American Scientist Online (2006) Interview with Lester Brown. Available at http://www.americanscientist.org/ template/InterviewTypeDetail/assetid/50434. Biglan, A. (1995). Changing cultural practices: a contextualist framework for intervention research. Reno: Context Press. Biglan, A. (2003). Selection by consequences: one unifying principle for a transdisciplinary science of prevention. Prevention Science, 4, 213–232. Biglan, A. (2004). Direct written testimony in the case of the U.S.A. vs. Phillip Morris et al. U.S. Department of Justice. Biglan, A. (2015). The nurture effect: how the science of human behavior can improve our lives and our world. Oakland: New Harbinger. Biglan, A., Ary, D. V., Koehn, V., Levings, D., Smith, S., Wright, Z., . . . & Henderson, J. (1996). Mobilizing positive reinforcement in communities to reduce youth access to tobacco. American Journal of Community Psychology, 24, 625–638. Biglan, A., Ary, D. V., & Wagenaar, A. C. (2000). The value of interrupted time-series experiments for community intervention research. Prevention Research, 1, 31–49. Biglan, A., & Barnes-Holmes, Y. (2015). Acting in light of the future: how do future-oriented cultural practices evolve and how can we accelerate their evolution? Journal of Contextual Behavioral Science, 4, 184–195. Biglan, A., & Cody, C. (2013). Integrating the human sciences to evolve effective policies. Journal of Economic Behavior & Organization, 90, S152–S162. Biglan, A., & Embry, D. D. (2013). A framework for intentional cultural change. Journal of Contextual Behavioral Science, 2, 95–104. Biglan, A., & Glenn, S. S. (2013). Toward prosocial behavior and environments: behavioral and cultural contingencies in a public health framework. In G. J. Madden, W. V. Dube, T. Hackenberg, G. P. Hanley, & K. A. Lattal (Eds.), APA handbook of behavior analysis (Translating principles into practice, Vol. 2, pp. 255–275). Washington, DC: American Psychological Association. Biglan, A., Henderson, J., Humphreys, D., Yasui, M., Whisman, R., Black, C., & James, L. (1995). Mobilising positive reinforcement to reduce youth access to tobacco. Tobacco Control, 4, 42–48. Biglan, A., & Taylor, T. K. (2000). Why have we been more successful in reducing tobacco use than violent crime? American Journal of Community Psychology, 28, 269–302. Brown, D. (2010). Do current fossil fuel industry commercials encourage Americans to engage in unethical climate change causing behavior? Ethics and Climate, Blog. Widener University Commonwealth Law Institute. Permalink: http://ethicsandclimate.org/2010/09/02/do_current_fossil_fuel_industry_ commercials_encourage_americans_to_engage_in_unethical_behavior_on_c/. Democracy Now (2005). ExxonMobil spends millions funding global warming skeptics. Available at http:// www.democracynow.org/article.pl?sid=05/04/22/1338256. Diamond, J. (1999). Guns, germs, and steel: the fates of human societies. New York: Norton. Diamond, J. (2005). Collapse: how societies choose to fail or succeed. New York: Viking Adult. Ehrlich, P. R., & Kennedy, D. (2005). Millennium assessment of human behavior. Science, 309, 562–563. Gilbert, T. (1978). Human competence: engineering worthy performance. New York: McGraw Hill. Glenn, S. S. (1988). Contingencies and metacontingencies: toward a synthesis of behavior analysis and cultural materialism. Behavior Analyst, 11, 161–179. Glenn, S. S. (2004). Individual behavior, culture, and social change. Behavior Analyst, 27, 133–151. Halberstam, D. (1986). The reckoning. New York: Morrow. Harris, M. (1974). Cows, pigs, wars, and witches. The riddles of culture. New York: Vintage. Harris, M. (1977). Cannibals and kings: the origins of cultures. New York: Random House. Harris, M. (1979). Cultural materialism: the struggle for a science of culture. New York: Simon & Schuster. Harris, M. (1989). Our kind: who we are, where we came from, and where we are going. New York: Harper Collins. Hayes, S. C., Barnes-Holmes, D., & Roche, B. (2001). Relational frame theory: a post-Skinnerian account of human language and cognition. New York: Springer Science & Business Media. Hughes, S., & Barnes-Holmes, D. (2016). Relational frame theory. In S. Hayes, D. Barnes-Homes, R. Zettle, & A. Biglan (Eds.), Handbook for contextual behavioral science (Vol. 10). Oxford: Wiley. Kasser, T. (2016). The psychology of materialism. Annual Review of Psychology, 67, 489–514. Kasser, T., Cohn, S., Kanner, A. D., & Ryan, R. M. (2007). Some costs of American corporate capitalism: a psychological exploration of value and goal conflicts. Psychological Inquiry, 18, 1–22. Kasser, T., & Linn, S. (2004). Public attitudes toward the youth marketing industry and its impact on children. Document available online at: http://www.asu.edu/educ/epsl/CERU/Community%20Corner/CERU0405-212-RCC.pdf.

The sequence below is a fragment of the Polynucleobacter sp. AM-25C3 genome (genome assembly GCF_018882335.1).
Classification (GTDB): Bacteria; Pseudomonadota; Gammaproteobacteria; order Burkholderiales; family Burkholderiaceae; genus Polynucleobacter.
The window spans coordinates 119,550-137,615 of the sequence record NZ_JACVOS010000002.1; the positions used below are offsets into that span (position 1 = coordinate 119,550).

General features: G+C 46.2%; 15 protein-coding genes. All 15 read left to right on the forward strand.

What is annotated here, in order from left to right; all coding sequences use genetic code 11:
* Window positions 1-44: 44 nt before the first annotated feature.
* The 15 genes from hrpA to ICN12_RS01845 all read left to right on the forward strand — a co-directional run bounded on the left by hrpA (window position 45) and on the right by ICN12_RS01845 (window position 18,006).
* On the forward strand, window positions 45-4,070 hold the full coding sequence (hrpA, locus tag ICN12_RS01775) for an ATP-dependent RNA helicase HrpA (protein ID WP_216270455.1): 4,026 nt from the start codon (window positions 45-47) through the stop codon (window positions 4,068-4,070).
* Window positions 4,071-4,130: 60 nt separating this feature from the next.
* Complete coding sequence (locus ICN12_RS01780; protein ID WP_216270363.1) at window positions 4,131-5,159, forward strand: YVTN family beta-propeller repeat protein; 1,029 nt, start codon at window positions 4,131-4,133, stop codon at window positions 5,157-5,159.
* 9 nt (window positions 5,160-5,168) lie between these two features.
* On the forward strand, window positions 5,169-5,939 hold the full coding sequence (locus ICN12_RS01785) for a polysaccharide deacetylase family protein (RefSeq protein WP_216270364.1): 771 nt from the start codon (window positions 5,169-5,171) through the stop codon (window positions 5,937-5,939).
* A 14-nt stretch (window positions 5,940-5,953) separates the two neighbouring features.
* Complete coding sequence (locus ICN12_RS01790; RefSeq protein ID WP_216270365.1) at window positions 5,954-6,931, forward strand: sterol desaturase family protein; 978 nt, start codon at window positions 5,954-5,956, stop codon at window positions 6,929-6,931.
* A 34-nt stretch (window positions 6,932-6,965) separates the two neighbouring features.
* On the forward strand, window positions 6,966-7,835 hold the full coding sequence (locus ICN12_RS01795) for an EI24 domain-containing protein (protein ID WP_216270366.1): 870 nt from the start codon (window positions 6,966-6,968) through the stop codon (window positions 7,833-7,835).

BEHAV ANALYST (2016) 39:97–107
Klein, N. (2014). This changes everything: capitalism vs. the climate. New York: Simon & Schuster. Malagodi, E. F. (1986). On radicalizing behaviorism: a call for cultural analysis. Behavior Analyst, 9, 1–17. McLean, B., & Nocera, J. (2011). All the devils are here: the hidden history of the financial crisis. New York: Penguin. Ponting, C. (1992). A green history of the world: the environment and the collapse of great civilizations. New York: St. Martin's. Sheldon, K. M., & Kasser, T. (2008). Psychological threat and extrinsic goal striving. Motivation and Emotion, 32, 37–45. Sheldon, K. M., Nichols, C. P., & Kasser, T. (2011). Americans recommend smaller ecological footprints when reminded of intrinsic American values of self-expression, family, and generosity. Ecopsychology, 3, 97–104. Sober, E., & Wilson, D. S. (1999). Unto others: the evolution and psychology of unselfish behavior. Cambridge: Harvard University Press. Union of Concerned Scientists. (2015). Action center. Available at http://www.ucsusa.org/action-center. Union of Concerned Scientists. (N. D.). Existing cap-and-trade programs to cut global warming emissions. Available at http://www.ucsusa.org/global_warming/solutions/reduce-emissions/regional-cap-and-trade. html#.VpA16E1IifA. Wilson, D. S. (2003). Darwin’s cathedral. Chicago: University of Chicago Press. Wilson, D. S. (2015). Does altruism exist? Culture, genes, and the welfare of others. New Haven: Yale University Press. Wilson, D. S., Hayes, S. C., Biglan, A., & Embry, D. D. (2014). Evolving the future: toward a science of intentional change. Behavioral and Brain Sciences, 37, 395–416. Wilson, D. S., O'Brien, D. T., & Sesma, A. (2009). Human prosociality from an evolutionary perspective: variation and correlations at a citywide scale. Evolution and Human Behavior, 30, 190–200.